Norwegians buy major stake in Meadowhall

Centre deal: Shoppers are flocking to Meadowhall and spending around 17 per cent more while they are there, according to independent figures.
Centre deal: Shoppers are flocking to Meadowhall and spending around 17 per cent more while they are there, according to independent figures.
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One of the world’s largest sovereign wealth funds has taken a 50 per cent stake in the Meadowhall shopping complex and signed a new, joint venture agreement with co-owner British Land.

Norges Bank Investment Management, the investment manager for the Norwegian Government’s pension fund, is thought to have paid more than £750 million for the stake owned by London & Stamford Property and its joint venture partner, Green Park Investments.

London & Stamford and Green Park paid £587.7 million to acquire its stake three and a half years ago and says the price paid by Norges Bank values Meadowhall at £1.525 billion. That’s £11.2 million more than the value put on the shopping centre in March, but around £115 million less than the centre was valued at more than five years ago.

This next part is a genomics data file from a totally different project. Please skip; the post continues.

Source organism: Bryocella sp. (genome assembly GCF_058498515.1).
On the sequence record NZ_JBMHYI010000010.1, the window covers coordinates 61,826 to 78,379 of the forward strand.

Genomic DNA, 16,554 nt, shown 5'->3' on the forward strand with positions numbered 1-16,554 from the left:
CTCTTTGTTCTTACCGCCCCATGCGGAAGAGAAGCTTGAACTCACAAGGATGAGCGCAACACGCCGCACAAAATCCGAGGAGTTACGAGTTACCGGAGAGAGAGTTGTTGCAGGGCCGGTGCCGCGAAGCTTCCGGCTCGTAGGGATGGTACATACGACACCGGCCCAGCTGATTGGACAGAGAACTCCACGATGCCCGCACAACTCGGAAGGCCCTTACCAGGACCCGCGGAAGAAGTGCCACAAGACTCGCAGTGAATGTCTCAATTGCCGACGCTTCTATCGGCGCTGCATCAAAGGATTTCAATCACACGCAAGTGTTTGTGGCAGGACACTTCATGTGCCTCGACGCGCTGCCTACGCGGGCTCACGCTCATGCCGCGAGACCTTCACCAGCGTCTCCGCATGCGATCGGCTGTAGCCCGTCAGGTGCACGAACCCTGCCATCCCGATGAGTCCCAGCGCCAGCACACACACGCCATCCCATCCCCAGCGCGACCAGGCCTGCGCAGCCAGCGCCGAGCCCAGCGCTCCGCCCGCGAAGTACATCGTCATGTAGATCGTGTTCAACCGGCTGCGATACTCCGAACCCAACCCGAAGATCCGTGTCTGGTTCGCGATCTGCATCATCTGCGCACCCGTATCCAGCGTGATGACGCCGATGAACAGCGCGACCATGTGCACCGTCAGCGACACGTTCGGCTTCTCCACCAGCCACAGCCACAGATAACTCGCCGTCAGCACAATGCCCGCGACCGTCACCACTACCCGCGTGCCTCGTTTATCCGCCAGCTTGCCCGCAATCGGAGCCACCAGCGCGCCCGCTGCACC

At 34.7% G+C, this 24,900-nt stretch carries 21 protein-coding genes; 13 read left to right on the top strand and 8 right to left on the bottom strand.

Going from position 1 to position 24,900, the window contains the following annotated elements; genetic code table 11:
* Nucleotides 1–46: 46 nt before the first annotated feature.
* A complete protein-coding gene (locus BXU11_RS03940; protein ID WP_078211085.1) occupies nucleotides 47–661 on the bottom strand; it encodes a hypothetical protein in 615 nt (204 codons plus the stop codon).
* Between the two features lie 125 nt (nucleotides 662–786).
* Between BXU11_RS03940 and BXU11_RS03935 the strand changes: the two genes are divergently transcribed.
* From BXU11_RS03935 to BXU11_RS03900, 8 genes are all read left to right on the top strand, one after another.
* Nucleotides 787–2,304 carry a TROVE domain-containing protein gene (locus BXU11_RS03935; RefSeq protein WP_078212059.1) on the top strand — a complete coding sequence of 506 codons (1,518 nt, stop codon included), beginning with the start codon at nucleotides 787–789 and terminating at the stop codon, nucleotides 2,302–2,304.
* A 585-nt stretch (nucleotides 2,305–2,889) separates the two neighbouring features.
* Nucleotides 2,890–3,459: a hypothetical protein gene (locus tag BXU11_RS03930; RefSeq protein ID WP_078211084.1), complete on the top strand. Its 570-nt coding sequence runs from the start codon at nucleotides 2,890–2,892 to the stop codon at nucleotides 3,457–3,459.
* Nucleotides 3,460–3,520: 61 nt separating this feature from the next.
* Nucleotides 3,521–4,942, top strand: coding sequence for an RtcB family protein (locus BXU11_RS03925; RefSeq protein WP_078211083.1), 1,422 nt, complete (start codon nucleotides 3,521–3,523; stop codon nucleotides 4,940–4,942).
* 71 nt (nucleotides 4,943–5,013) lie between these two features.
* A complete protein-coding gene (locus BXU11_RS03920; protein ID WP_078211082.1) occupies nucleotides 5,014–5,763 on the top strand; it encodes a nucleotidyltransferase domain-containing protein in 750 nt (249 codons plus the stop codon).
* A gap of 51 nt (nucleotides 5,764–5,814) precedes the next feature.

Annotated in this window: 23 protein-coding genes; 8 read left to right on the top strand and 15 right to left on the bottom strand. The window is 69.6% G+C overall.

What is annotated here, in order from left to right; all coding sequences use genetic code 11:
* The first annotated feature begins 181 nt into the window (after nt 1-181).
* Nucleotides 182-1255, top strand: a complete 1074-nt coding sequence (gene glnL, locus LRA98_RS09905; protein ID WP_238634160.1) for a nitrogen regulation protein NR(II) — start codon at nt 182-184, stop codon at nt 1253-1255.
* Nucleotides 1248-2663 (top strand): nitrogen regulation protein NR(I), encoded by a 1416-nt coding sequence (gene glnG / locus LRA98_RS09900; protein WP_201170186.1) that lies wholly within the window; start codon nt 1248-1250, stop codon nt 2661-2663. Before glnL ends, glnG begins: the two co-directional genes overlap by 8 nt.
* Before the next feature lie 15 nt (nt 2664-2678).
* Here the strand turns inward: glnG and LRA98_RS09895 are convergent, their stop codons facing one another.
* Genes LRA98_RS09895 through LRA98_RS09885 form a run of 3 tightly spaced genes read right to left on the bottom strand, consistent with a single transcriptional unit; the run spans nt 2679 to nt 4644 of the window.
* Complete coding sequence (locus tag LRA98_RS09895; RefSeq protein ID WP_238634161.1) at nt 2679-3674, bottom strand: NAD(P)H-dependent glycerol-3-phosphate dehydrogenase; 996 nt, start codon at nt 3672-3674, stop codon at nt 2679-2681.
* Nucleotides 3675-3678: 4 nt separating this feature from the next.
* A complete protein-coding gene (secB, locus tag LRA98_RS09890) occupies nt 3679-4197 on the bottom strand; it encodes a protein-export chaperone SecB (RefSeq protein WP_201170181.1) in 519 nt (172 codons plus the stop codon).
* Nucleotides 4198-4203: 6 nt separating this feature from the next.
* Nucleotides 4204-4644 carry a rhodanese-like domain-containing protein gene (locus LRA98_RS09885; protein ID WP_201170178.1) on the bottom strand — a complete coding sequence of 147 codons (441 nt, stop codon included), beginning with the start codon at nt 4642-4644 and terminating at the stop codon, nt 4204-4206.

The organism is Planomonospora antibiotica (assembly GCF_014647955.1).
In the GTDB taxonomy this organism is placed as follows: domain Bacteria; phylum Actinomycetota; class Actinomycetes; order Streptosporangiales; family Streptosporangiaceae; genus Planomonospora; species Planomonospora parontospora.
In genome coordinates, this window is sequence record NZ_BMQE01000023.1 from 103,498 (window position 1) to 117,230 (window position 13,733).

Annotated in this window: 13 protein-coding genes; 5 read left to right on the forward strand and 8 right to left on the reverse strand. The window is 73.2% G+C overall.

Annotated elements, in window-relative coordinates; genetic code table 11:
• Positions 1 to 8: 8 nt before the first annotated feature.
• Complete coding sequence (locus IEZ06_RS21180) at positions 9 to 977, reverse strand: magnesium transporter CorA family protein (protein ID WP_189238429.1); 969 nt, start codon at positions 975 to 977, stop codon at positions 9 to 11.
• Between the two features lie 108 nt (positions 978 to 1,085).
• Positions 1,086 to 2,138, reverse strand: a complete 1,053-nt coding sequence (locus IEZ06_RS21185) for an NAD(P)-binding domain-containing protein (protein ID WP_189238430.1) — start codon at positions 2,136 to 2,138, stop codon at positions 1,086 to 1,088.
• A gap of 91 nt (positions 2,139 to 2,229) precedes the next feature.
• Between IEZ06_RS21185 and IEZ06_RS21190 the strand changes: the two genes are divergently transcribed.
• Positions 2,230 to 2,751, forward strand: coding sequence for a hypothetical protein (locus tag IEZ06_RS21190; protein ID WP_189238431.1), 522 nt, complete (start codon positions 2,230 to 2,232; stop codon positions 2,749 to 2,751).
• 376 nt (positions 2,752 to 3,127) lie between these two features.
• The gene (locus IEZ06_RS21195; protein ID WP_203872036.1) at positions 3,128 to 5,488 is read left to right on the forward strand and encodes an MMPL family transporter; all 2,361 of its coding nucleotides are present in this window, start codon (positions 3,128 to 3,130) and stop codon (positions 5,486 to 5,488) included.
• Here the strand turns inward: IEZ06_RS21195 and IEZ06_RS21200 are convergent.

The new joint venture between Norges Bank Investment Management and British Land – the UK’s largest listed retail landlord – includes 74 acres of adjoining development land.

British Land will continue to manage the shopping centre.

Its chief executive, Chris Grigg, said, “We are delighted to be joining forces at Meadowhall with Norges. As one of our largest shareholders and a leading international investor, Norges is an ideal strategic partner for British Land.

“Norges’ investment is a measure of the outstanding quality of Meadowhall and we look forward to working with them to continue to develop its potential in the years to come.”

More than 24 million shoppers visit the 1.5 million sq ft of shops at Meadowhall every year.

The centre’s performance over the last two years has benefited from a targeted programme to widen its catchment area, attract more affluent consumers and extend the time people spend at the centre.

During the last year the average amount spent by each visitor has increased by 17 per cent, while spending on catering has increased by more than 30 per cent.

Footfall in the three months to June was up by more than 4 per cent, at a time when footfall for the UK as a whole fell by 2.4 per cent.